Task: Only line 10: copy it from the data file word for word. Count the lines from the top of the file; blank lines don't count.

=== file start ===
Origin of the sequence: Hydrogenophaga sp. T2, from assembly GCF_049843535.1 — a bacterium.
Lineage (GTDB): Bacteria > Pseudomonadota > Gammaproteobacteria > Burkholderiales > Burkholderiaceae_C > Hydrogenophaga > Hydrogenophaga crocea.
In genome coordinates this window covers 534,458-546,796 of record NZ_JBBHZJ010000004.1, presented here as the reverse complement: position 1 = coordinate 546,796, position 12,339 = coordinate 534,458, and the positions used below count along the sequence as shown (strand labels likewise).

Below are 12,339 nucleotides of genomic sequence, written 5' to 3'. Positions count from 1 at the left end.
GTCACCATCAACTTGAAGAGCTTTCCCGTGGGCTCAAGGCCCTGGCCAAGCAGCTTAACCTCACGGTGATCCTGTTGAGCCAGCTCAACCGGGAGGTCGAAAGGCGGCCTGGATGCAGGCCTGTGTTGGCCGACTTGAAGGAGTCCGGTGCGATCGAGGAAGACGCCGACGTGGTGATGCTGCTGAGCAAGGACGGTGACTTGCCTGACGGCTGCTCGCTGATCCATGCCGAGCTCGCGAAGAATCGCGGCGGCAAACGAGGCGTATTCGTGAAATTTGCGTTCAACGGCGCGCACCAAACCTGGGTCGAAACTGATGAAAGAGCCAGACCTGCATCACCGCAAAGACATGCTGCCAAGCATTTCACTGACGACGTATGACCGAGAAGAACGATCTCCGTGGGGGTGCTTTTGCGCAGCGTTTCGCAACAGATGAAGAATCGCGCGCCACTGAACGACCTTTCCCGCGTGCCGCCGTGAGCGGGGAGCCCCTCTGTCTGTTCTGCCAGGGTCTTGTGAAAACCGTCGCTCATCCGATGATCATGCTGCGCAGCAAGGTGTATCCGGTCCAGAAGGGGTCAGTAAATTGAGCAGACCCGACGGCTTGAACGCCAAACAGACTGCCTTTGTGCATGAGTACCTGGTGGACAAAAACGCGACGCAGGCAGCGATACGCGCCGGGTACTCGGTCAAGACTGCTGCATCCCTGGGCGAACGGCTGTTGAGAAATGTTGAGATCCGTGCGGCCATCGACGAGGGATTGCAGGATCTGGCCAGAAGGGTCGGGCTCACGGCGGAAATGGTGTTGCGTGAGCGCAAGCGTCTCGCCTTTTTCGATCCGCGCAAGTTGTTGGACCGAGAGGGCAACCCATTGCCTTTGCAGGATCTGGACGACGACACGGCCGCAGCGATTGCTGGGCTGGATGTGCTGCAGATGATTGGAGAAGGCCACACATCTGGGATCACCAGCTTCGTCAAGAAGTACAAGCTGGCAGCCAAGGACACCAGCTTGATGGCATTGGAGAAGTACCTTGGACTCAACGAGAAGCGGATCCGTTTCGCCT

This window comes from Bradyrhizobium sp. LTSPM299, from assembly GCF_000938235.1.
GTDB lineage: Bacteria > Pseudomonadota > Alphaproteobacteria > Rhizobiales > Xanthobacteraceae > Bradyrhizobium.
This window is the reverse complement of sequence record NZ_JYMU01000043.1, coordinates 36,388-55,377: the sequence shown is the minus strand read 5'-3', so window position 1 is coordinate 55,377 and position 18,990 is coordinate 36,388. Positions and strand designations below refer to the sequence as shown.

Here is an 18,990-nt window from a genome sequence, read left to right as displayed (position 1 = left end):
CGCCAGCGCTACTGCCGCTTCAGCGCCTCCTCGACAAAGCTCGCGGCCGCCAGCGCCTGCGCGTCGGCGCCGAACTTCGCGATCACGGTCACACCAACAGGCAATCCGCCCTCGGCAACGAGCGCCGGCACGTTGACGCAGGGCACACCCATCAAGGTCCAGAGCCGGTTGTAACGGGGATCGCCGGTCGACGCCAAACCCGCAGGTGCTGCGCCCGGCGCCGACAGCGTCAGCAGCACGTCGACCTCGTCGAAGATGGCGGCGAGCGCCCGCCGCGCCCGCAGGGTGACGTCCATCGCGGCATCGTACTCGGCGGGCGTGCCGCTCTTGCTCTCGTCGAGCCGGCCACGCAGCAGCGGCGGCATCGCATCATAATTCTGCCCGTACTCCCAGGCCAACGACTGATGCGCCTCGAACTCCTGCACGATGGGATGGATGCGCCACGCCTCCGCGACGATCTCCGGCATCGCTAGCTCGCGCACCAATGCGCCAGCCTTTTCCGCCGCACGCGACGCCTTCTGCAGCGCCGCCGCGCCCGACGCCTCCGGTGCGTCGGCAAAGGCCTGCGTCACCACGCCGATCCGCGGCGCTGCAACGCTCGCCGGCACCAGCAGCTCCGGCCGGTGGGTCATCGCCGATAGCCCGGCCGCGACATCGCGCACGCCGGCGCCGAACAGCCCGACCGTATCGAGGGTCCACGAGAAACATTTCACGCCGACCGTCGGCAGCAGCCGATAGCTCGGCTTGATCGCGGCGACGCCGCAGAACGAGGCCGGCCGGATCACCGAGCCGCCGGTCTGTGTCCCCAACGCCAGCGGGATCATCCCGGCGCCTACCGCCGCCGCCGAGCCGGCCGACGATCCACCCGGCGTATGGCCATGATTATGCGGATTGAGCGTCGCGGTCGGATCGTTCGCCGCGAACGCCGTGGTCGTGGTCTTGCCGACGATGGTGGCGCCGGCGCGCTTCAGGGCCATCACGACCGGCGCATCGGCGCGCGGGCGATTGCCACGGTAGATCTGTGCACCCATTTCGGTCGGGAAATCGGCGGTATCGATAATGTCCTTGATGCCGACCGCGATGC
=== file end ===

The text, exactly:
CGCCAGCGCTACTGCCGCTTCAGCGCCTCCTCGACAAAGCTCGCGGCCGCCAGCGCCTGCGCGTCGGCGCCGAACTTCGCGATCACGGTCACACCAACAGGCAATCCGCCCTCGGCAACGAGCGCCGGCACGTTGACGCAGGGCACACCCATCAAGGTCCAGAGCCGGTTGTAACGGGGATCGCCGGTCGACGCCAAACCCGCAGGTGCTGCGCCCGGCGCCGACAGCGTCAGCAGCACGTCGACCTCGTCGAAGATGGCGGCGAGCGCCCGCCGCGCCCGCAGGGTGACGTCCATCGCGGCATCGTACTCGGCGGGCGTGCCGCTCTTGCTCTCGTCGAGCCGGCCACGCAGCAGCGGCGGCATCGCATCATAATTCTGCCCGTACTCCCAGGCCAACGACTGATGCGCCTCGAACTCCTGCACGATGGGATGGATGCGCCACGCCTCCGCGACGATCTCCGGCATCGCTAGCTCGCGCACCAATGCGCCAGCCTTTTCCGCCGCACGCGACGCCTTCTGCAGCGCCGCCGCGCCCGACGCCTCCGGTGCGTCGGCAAAGGCCTGCGTCACCACGCCGATCCGCGGCGCTGCAACGCTCGCCGGCACCAGCAGCTCCGGCCGGTGGGTCATCGCCGATAGCCCGGCCGCGACATCGCGCACGCCGGCGCCGAACAGCCCGACCGTATCGAGGGTCCACGAGAAACATTTCACGCCGACCGTCGGCAGCAGCCGATAGCTCGGCTTGATCGCGGCGACGCCGCAGAACGAGGCCGGCCGGATCACCGAGCCGCCGGTCTGTGTCCCCAACGCCAGCGGGATCATCCCGGCGCCTACCGCCGCCGCCGAGCCGGCCGACGATCCACCCGGCGTATGGCCATGATTATGCGGATTGAGCGTCGCGGTCGGATCGTTCGCCGCGAACGCCGTGGTCGTGGTCTTGCCGACGATGGTGGCGCCGGCGCGCTTCAGGGCCATCACGACCGGCGCATCGGCGCGCGGGCGATTGCCACGGTAGATCTGTGCACCCATTTCGGTCGGGAAATCGGCGGTATCGATAATGTCCTTGATGCCGACCGCGATGC